1 2 3 4 5 6 7 8 UNITED STATES DISTRICT COURT 9 EASTERN DISTRICT OF CALIFORNIA 10 11 RICHARD STAFFORD, 12 Plaintiff, 13 14 15 No. 2:14–cv–01465–KJM–CKD v. ORDER DOLLAR TREE STORES, INC., and DOES 1–50, inclusive, Defendants. 16 This matter is before the court on plaintiff Richard Stafford’s (“plaintiff”) Motion 17 18 to Remand this case to the Solano County Superior Court. (Pl.’s Mot. Remand (“Mot.”), ECF 19 No. 16-1.) Defendant Dollar Tree Stores, Inc. (“defendant”) opposes the motion. (Def.’s Opp’n 20 (“Opp’n”), ECF No. 23.) The motion was submitted without argument, and the court now 21 GRANTS the motion. 22 I. 23 BACKGROUND On May 7, 2014, plaintiff filed a putative wage and hour class action in the Solano 24 County Superior Court. (Norton Decl. Ex. A, Complaint, ECF No. 2-1.) On May 19, 2014, 25 plaintiff, using a professional process server, served the complaint on defendant through 26 defendant’s agent for service of process. (July 14 Declaration of Brian Short (“Short July Decl.”) 27 Ex. A, Proof of Service of Summons, ECF No. 16-2.) The process server indicated service was 28 effected by “substitute service” on the proof of service of summons form. (Id.) Notwithstanding 1 1 the process server’s characterization, defendant acknowledged personal service in a July 3, 2014 2 letter to plaintiff’s counsel. (Sept. 19 Declaration of Brian Short (“Short Sept. Decl.”) Ex. 5, 3 Def.’s July 3, 2014 Letter to Pl.’s Counsel, ECF No. 28-1 (“Dollar Tree’s agent for service of 4 process notified Dollar Tree that personal service had been effected the day before . . . . Dollar 5 Tree may rely on the date its agent provided notice that the summons and complaint had been 6 personally served.”)). 7 Defendant removed the action to this court on June 19, 2014, invoking the court’s 8 diversity jurisdiction under 28 U.S.C. § 1332(d). (Def.’s Notice of Removal, ECF No. 1.) In 9 notifying defendant of plaintiff’s complaint, defendant’s agent for service erroneously indicated 10 service occurred on May 20, 2014, with an answer deadline of June 19, 2014. (Norton Decl. Ex. 11 A, Service of Process Notice, ECF No. 2-1.) The service of process notice explicitly stated that it 12 was defendant’s sole responsibility to verify the accuracy of the information in the notice. (Id.) 13 On July 14, 2014, plaintiff filed the instant motion to remand. (Mot., ECF No. 16- 14 1.) Defendant filed its opposition on September 11, 2014 (Opp’n, ECF No. 23), and plaintiff 15 replied on September 19, 2014 (Pl.’s Reply, ECF No. 28). In addition, on September 19, 2014, 16 plaintiff filed an amended proof of summons of service with the Solano County Superior Court, 17 clarifying that delivery of the complaint to defendant’s agent on May 19, 2014 constituted 18 personal service. (Short Sept. Decl. Ex. 1, Am. Proof of Service of Summons, ECF No. 28-1.) 19 The court takes judicial notice of the docket filings and the amended proof of service filed with 20 the Solano County Superior Court. See Fed. R. Evid. 201; Harris v. Cnty. of Orange, 682 F.3d 21 1126, 1132 (9th Cir. 2012) (“We may take judicial notice of undisputed matters of public record, 22 including documents on file in federal or state courts.” (internal quotations omitted)). The 23 amended proof of service provides defendant was served on May 19, 2014, and the manner of 24 service was personal. 25 ///// 26 ///// 27 ///// 28 ///// 2 1 II. 2 3 LEGAL STANDARD Title 28 U.S.C. § 1446(b) governs the time period within which a civil action may be removed. Section 1446(b)(1) provides, in pertinent part, as follows: 4 7 The notice of removal of a civil action or proceeding shall be filed within 30 days after the receipt by the defendant, through service or otherwise, of a copy of the initial pleading setting forth the claim for relief upon which such action or proceeding is based, or within 30 days after the service of summons upon the defendant if such initial pleading has then been filed in court and is not required to be served on the defendant, whichever period is shorter. 8 The Supreme Court has explained that “a named defendant’s time to remove is 5 6 9 triggered by . . . receipt of the complaint, ‘through service or otherwise,’ after and apart from 10 service of the summons, but not by mere receipt of the complaint unattended by any formal 11 service.” Murphy Bros. v. Michetti Pipe Stringing, Inc., 526 U.S. 344, 347–48 (1999). 12 “Consequently, actual notice of the action is insufficient; rather, the defendant must be notified of 13 the action, and brought under a court’s authority, by formal process, before the removal period 14 begins to run.” Quality Loan Serv. Corp. v. 24702 Pallas Way, Mission Viejo, CA 92691, 635 15 F.3d 1128, 1133 (9th Cir. 2011) (citing Murphy Bros., 526 U.S. at 347). Federal courts in this 16 circuit look to California state law to determine the sufficiency of service prior to removal. Lee v. 17 City of Beaumont, 12 F.3d 933, 937–38 (9th Cir. 1993), overruled on other grounds by Cal. Dep’t 18 of Water Resources v. Powerex Corp., 533 F.3d 1087 (9th Cir. 2008); see also Anderson v. 19 Allstate Ins. Co., 630 F.2d 677, 682 (9th Cir. 1980). 20 III. 21 DISCUSSION Plaintiff makes two principal arguments: first, plaintiff argues defendant’s removal 22 was untimely; and second, plaintiff argues the court does not have jurisdiction under the Class 23 Action Fairness Act of 2005 (CAFA), 28 U.S.C. § 1332(d). (See generally Mot., ECF No. 16-1.) 24 Because the court finds defendant’s removal untimely, the court need not address the parties’ 25 CAFA arguments. 26 The California Code of Civil Procedure provides multiple methods for a plaintiff 27 to serve a defendant corporation with a complaint. See Cal. Civ. Proc. Code § 416.10. 28 Depending on which method of service is used, a different event triggers the thirty-day timeline 3 1 for a defendant to remove the case to a federal court. If a plaintiff personally serves a defendant 2 corporation through its agent authorized to receive service of process, then the thirty-day 3 countdown begins when the complaint is delivered. See id. On the other hand, if service is 4 substitute service as defendant contends here, service of summons is not complete until ten days 5 after plaintiff mails the complaint to defendant. Id. § 415.20. 6 Section 416.10 of the California Code of Civil Procedure provides, in pertinent 7 part, “A summons may be served on a corporation by delivering a copy of the summons and the 8 complaint . . . (a) To the person designated as agent for service of process . . . .” Under California 9 law, “the provisions of § 416.10 are to be liberally construed.” Pasadena Medi-Center Assocs. v. 10 Superior Court, 9 Cal. 3d 773, 778 (1973). Further, “harmless deficiencies, such as the failure to 11 identify the person served, will not defeat service.” Bein v. Brechtel-Jochim Group, Inc., 6 Cal. 12 App. 4th 1387, 1394 (1992). 13 Here, the court finds personal service occurred on May 19, 2014; thirty days after 14 this date expired on June 18, 2014. Defendant’s removal on June 19, 2014, was untimely. 15 Defendant contends personal service did not occur on May 19, 2014, and directs the court to the 16 Solano County Superior Court docket as evidence service was incomplete. (Opp’n at 6 n.9.) The 17 Solano County docket states only that substitute service was incomplete on May 19, 2014 because 18 the complaint was not mailed. (Def.’s Sept. 11 Req. for Judicial Notice, Ex. 5 Certified Copy of 19 Solano County Court Docket in Case Number FCS043461, ECF No. 24.) However, the Solano 20 County Court later updated the docket on September 19, 2014, to expressly state defendant was 21 personally served on May 19, 2014. (See the Solano County Court Docket in Case Number 22 FCS043461.) 23 In addition to the clarification in the Solano County docket, the circumstances also 24 support finding personal service occurred on May 19, 2014. On May 19, 2014, plaintiff’s process 25 server hand-delivered a copy of the complaint and summons to defendant’s designated agent in 26 accordance with section 416.10. (Short July Decl. Ex. A, Proof of Service of Summons, ECF No. 27 16-2.) Defendant acknowledged service was personal and not substituted in its July 3, 2014 letter 28 to plaintiff’s counsel. (Short Sept. Decl. Ex. 5, Def.’s July 3, 2014 Letter to Pl.’s Counsel, ECF 4 1 No. 28-1.) And it was defendant’s responsibility to review the service of process to verify the 2 date and answer deadline indicated by defendant’s agent. 3 Because defendant’s time to remove expired on June 18, 2014, but defendant did 4 not remove the case until June 19, 2014, the removal is untimely. As noted above, the federal 5 statute provides for removal within the shortest time period applicable. 28 U.S.C. § 1446(b)(1). 6 There is no exception to the 30-day rule applicable to the instant case. While the statute does 7 provide if an original pleading is not removable, a subsequent amended pleading may be removed 8 within 30 days of receipt of the amendment, 28 U.S.C. § 1446(b)(3), this provision is inapplicable 9 because defendant does not identify any amended pleading that would have triggered this 10 exception. See Parisi v. Mazzaferro, No. 14-0759, 2014 WL 1230889, at *1 (N.D. Cal. Mar. 21, 11 2014); Posey v. McKesson Corp., No. 12-05939, 2013 WL 361168, at *4 (N.D. Cal. Jan. 29, 12 2013) (exception to initial 30-day rule inapplicable because notice of removal did not “identify 13 any factual change . . . in the 30 days preceding the filing of [the] notice of removal . . . .”). 14 IV. 15 16 17 18 CONCLUSION For the foregoing reasons, plaintiff’s motion to remand is GRANTED and the case is remanded to the Solano County Superior Court. IT IS SO ORDERED. Dated: December 18, 2014. 19 20 UNITED STATES DISTRICT JUDGE 21 22 23 24 25 26 27 28 5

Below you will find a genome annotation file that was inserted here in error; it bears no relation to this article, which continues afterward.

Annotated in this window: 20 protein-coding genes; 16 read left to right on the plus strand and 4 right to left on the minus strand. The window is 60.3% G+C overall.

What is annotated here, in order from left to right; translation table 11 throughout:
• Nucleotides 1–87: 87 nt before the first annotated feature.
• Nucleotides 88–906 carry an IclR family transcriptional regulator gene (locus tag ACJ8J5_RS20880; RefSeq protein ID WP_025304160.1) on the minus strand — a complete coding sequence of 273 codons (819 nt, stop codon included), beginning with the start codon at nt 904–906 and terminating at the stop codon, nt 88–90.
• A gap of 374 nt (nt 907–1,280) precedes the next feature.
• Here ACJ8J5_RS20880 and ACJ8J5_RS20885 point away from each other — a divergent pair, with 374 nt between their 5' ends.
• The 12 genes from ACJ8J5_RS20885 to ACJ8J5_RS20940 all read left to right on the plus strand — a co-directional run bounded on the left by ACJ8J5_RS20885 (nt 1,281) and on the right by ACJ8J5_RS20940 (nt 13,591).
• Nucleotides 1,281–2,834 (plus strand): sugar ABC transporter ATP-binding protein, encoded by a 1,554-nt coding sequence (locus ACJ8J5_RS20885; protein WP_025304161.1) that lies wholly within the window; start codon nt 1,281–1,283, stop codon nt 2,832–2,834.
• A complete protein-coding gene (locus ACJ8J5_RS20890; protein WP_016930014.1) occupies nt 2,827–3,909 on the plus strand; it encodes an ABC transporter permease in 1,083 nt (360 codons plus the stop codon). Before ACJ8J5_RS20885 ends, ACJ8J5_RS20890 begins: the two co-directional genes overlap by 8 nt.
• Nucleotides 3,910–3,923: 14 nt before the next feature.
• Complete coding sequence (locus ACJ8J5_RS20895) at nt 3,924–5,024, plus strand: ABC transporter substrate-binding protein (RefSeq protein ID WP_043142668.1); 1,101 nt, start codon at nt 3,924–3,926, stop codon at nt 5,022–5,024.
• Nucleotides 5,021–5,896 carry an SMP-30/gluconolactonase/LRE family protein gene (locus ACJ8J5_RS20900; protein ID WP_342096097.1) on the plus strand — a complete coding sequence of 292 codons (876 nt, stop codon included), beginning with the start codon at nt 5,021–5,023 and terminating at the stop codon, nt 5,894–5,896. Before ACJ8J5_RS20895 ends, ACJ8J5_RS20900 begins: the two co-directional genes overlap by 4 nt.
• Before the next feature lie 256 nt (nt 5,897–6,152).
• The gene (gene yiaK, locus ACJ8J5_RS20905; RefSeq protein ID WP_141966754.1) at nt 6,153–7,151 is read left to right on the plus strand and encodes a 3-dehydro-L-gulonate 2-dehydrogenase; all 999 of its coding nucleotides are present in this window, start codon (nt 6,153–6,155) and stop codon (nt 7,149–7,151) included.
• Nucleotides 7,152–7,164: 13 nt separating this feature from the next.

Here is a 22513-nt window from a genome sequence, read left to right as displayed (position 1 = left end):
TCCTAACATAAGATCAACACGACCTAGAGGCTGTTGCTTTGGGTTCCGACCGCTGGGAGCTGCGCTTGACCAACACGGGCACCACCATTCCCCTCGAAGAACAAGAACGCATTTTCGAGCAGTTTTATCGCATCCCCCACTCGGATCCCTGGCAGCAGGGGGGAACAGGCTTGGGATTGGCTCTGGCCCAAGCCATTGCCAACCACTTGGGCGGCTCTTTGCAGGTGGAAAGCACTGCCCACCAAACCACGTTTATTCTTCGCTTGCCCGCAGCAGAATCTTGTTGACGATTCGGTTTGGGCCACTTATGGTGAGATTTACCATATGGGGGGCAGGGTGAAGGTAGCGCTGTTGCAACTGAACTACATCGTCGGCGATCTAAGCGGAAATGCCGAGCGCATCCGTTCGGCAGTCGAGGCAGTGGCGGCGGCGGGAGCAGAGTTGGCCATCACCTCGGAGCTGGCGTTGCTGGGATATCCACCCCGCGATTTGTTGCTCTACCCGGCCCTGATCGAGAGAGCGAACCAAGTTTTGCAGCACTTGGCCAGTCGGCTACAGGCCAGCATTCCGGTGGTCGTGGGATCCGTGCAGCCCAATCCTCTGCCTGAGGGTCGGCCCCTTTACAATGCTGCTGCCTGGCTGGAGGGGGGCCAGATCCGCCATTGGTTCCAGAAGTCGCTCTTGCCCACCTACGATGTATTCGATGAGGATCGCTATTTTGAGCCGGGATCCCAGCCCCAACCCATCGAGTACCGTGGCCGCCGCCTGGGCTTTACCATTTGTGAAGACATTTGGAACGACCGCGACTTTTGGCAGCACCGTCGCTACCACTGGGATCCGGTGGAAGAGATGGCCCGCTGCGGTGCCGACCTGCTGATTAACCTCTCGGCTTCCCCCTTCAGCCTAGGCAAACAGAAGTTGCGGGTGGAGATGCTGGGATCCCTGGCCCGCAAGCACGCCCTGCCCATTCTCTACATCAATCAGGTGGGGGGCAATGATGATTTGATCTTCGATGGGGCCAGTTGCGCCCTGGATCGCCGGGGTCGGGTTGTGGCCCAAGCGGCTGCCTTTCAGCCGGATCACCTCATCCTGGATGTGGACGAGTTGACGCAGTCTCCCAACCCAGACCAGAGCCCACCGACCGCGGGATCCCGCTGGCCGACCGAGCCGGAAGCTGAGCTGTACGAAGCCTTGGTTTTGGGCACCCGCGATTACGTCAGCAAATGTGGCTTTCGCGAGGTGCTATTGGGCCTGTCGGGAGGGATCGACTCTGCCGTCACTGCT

Disclaimer: Justia Dockets & Filings provides public litigation records from the federal appellate and district courts. These filings and docket sheets should not be considered findings of fact or liability, nor do they necessarily reflect the view of Justia.

Why Is My Information Online?